Population-specific genetics, key to personalised medicine

M Somasekhar Hyderabad | Updated on January 17, 2020 Published on January 17, 2020

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‘Personalised medicine’ — what is the promise and the latest advances to make it possible — is the key topic of discussion at a workshop in Hyderabad on ‘Human Diversity and Health Disparities’.

The three-day workshop — organised by the Indo-US Science and Technology Forum, with support from the Department of Science and Technology, India, and the US State Department — began on Thursday.

The thinking is that for the field of personalised medicine to grow, it is imperative to understand population-specific genetics. At present most of the available data is based on European populations, according to the workshop convenors — Thangaraj from the CSIR-Centre for Cellular and Molecular Biology (CSIR-CCMB), Hyderabad, and Keshav Singh of the University of Alabama, Birmingham, US.

The researchers are deliberating on the genetic and epigenetic — how one’s genetic make-up and surroundings modify your genes — basis of different forms of cancer, diabetes, heart and neurological diseases in South Asia and the US. They are trying to understand the genetic basis of diseases among various ethnic populations.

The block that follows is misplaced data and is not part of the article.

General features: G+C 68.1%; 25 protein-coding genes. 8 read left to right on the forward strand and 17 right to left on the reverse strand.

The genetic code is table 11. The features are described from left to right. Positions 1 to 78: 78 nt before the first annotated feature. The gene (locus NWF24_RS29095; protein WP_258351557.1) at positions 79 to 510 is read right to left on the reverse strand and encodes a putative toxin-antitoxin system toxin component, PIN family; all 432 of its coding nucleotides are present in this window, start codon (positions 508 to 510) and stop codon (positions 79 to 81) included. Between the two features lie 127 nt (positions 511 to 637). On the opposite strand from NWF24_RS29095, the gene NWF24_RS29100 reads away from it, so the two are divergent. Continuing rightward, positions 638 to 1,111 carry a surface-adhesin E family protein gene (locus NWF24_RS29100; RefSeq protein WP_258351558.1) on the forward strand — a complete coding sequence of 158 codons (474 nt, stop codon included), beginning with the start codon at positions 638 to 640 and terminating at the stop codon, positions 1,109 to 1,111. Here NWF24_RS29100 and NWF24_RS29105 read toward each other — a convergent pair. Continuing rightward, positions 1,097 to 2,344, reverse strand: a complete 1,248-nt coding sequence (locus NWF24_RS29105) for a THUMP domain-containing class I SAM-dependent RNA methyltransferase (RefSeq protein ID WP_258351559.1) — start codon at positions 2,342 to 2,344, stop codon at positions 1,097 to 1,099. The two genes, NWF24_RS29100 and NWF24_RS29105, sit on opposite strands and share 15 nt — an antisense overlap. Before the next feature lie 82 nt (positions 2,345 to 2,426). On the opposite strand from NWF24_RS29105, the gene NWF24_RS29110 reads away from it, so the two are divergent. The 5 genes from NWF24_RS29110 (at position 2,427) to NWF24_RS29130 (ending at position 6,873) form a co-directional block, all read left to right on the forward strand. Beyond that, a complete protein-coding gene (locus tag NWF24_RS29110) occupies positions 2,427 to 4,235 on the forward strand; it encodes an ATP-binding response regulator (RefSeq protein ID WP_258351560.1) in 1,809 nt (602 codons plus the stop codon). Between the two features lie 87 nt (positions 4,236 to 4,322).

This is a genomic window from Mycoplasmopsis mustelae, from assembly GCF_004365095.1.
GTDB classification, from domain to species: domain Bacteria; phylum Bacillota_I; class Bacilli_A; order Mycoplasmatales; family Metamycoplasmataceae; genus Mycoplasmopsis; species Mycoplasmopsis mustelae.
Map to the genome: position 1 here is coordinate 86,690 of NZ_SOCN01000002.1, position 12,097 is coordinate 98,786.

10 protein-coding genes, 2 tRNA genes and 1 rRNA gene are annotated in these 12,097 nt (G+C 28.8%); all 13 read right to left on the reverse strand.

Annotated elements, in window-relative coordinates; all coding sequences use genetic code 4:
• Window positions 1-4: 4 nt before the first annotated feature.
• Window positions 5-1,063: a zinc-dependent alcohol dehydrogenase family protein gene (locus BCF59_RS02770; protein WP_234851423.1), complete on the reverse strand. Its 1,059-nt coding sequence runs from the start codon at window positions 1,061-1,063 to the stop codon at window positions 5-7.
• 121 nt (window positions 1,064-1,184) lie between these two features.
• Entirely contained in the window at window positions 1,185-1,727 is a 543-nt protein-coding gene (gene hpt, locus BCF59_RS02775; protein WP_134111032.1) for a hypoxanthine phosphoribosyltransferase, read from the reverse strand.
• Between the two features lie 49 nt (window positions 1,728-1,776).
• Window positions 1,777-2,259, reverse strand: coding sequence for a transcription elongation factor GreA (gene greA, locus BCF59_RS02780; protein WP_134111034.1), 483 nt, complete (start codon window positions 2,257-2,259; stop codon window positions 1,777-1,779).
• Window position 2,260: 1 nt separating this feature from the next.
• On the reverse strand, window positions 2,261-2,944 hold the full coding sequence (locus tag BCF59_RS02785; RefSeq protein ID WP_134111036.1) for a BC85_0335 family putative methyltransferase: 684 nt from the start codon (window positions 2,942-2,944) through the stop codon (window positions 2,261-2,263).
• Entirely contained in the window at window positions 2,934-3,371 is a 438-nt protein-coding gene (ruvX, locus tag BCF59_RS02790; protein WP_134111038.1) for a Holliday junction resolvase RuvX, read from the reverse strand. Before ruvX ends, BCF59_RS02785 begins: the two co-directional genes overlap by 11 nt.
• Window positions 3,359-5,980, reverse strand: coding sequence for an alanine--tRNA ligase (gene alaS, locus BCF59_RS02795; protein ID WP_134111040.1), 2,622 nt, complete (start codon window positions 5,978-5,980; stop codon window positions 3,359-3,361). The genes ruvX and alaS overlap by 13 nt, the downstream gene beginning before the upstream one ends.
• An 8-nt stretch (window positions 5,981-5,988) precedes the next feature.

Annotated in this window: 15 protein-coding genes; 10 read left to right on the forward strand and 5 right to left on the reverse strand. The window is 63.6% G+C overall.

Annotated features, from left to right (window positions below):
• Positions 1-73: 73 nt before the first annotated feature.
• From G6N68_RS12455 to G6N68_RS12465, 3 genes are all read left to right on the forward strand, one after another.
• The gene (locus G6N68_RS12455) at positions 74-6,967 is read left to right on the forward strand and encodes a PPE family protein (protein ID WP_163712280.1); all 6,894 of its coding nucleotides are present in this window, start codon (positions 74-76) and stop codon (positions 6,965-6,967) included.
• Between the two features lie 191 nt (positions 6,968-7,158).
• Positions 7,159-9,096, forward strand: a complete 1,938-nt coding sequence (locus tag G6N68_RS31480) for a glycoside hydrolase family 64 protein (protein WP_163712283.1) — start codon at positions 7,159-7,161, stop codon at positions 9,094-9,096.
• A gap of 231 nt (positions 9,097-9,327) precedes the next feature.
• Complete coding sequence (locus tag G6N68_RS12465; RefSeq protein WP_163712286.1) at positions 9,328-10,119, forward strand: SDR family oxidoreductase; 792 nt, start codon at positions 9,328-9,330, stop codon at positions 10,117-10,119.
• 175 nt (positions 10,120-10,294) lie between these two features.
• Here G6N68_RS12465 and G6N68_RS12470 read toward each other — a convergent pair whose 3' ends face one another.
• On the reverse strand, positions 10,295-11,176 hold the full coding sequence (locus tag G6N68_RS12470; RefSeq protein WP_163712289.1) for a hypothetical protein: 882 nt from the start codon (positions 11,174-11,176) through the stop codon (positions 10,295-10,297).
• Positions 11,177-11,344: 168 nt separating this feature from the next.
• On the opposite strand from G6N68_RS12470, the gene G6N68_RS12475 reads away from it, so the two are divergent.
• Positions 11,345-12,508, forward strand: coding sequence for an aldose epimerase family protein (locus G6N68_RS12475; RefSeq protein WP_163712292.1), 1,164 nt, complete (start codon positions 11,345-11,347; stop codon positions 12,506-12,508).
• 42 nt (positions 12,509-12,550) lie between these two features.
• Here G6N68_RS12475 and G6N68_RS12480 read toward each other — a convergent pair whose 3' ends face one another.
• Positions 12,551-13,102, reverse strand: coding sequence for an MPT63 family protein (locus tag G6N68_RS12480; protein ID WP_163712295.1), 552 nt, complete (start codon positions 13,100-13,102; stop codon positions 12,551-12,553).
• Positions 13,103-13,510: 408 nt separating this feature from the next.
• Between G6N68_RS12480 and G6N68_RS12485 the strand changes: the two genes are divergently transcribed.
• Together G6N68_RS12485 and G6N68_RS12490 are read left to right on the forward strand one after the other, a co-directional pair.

The workshop is being attended by around 200 researchers, many of whom are PhD scholars from India and the US.

CCMB Director Rakesh K Mishra said , “Variation in our population and differential susceptibility to diseases and response to treatment methods are known. With genome information we can now think of precision and personalised approach for more effective and economical approaches to healthcare. This meeting brings experts from India and the US to discuss the latest findings. This is likely to help us finetune the way towards genome-assisted healthcare.”

Published on January 17, 2020
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